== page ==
Shirley Sherrod, who made headlines last summer when she was forced to resign her job with the Department of Agriculture after incomplete video footage of a speech she gave was posted online, may yet work with the agency again.
A spokesman for the USDA said Monday that Sherrod’s community organization, Southwest Georgia Project For Community Education, will be one of three groups chosen to work with the agency on civil rights issues.
“We anticipate that Mrs. Sherrod herself will be involved in working with the Department through the Southwest Georgia Project on a contractual basis through one of USDA’s programs that promote outreach and diversity,” Justin DeJong, spokesman for the USDA, said in an e-mail to CNN.
“Secretary [Tom] Vilsack had previously asked Mrs. Sherrod to join USDA’s Office of Advocacy and Outreach and deal directly with similar issues at USDA,” DeJong said.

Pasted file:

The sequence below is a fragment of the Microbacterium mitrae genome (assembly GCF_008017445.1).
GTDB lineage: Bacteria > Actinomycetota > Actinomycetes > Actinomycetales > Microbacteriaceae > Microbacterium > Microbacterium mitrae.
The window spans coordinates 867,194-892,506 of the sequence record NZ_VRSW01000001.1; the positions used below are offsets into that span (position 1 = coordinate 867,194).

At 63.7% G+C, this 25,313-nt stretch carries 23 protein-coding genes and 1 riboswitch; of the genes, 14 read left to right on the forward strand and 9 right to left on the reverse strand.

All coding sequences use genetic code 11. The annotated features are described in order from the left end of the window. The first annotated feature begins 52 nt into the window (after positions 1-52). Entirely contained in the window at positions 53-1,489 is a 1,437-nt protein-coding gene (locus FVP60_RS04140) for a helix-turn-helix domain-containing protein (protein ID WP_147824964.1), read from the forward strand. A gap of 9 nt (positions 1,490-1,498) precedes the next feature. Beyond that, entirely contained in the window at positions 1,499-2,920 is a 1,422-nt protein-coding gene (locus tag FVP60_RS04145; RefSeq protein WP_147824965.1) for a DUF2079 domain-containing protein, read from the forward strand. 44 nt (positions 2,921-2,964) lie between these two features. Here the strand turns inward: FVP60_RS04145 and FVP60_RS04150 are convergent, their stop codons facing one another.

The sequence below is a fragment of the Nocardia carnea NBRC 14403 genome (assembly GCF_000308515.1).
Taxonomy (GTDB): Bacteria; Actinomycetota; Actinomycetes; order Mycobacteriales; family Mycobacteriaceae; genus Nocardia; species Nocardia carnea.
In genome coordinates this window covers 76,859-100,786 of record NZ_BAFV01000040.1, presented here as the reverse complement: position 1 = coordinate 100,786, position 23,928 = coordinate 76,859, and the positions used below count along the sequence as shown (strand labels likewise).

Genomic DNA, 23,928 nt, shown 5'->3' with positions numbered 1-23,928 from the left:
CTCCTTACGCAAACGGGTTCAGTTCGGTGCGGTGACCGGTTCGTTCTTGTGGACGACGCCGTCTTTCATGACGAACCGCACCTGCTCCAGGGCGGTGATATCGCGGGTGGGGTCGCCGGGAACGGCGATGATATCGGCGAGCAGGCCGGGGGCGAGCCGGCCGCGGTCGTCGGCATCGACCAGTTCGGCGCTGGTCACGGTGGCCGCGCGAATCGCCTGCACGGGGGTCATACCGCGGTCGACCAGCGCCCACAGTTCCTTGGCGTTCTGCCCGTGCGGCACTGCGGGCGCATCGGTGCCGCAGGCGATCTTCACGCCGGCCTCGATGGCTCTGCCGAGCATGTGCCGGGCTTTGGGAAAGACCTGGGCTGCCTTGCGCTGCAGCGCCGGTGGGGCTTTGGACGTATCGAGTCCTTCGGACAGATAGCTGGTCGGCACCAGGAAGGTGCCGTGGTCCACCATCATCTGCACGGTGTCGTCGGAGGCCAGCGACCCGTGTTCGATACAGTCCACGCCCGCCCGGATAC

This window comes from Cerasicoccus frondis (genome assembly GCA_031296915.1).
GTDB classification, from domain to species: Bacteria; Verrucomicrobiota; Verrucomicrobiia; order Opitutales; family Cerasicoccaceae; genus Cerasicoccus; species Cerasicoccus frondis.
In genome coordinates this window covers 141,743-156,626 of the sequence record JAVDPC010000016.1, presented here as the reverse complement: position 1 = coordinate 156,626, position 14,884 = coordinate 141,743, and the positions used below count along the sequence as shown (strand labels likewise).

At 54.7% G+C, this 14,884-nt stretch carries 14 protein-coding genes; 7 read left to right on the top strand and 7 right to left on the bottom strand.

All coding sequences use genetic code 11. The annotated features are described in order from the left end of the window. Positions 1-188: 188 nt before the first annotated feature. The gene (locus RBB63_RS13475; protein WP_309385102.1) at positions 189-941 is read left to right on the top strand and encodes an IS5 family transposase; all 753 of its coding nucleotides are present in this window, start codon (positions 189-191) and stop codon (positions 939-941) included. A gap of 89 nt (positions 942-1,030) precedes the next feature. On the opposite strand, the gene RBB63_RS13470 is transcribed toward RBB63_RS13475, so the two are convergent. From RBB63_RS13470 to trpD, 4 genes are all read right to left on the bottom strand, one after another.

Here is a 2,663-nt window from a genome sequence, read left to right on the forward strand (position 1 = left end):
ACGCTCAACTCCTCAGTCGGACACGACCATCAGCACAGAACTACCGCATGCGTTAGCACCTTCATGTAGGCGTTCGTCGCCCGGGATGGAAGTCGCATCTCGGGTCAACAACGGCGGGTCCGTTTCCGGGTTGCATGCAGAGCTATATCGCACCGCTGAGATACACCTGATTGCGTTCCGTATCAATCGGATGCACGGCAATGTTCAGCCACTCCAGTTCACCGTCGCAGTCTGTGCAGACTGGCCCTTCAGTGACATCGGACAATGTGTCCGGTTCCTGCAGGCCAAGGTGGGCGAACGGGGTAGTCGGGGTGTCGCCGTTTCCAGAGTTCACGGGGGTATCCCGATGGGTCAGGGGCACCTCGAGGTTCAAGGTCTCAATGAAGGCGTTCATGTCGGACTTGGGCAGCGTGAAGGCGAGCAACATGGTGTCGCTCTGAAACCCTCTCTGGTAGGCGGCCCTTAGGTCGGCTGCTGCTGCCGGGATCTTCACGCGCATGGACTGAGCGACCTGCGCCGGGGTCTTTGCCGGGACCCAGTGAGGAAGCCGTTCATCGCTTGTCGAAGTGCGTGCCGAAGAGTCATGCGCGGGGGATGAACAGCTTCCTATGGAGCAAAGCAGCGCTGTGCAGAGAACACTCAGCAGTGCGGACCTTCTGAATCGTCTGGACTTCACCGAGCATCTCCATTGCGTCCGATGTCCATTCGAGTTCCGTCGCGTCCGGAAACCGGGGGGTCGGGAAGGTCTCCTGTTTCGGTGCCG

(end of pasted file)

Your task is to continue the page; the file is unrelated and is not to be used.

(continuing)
Sherrod, the department's director of rural development for Georgia, resigned under pressure last July after conservative blogger Andrew Breitbart posted a portion of a speech Sherrod gave online. In that video footage, which was heavily edited and incomplete, she seemed to suggest that she did not offer her full help to a white farmer.
Sherrod later received an apology and a job offer from USDA Secretary Tom Vilsack, which she turned down, saying at the time that she wanted to work in some capacity on racial issues affecting America.
In an interview with CNN last fall, Sherrod said her rejection of the job offer was not because she didn't want to work, but she needed time to sort out her next course.
"When you look at everything that has happened in the last four or five weeks, it makes it difficult to go back to that position," she said. "I feel at this time I could do more to address issues not as a full-time employee of USDA."
The extent of Sherrod's hands-on involvement with the USDA remains to be negotiated, Dejong said. "Conversations with Mrs. Sherrod have been positive and are ongoing."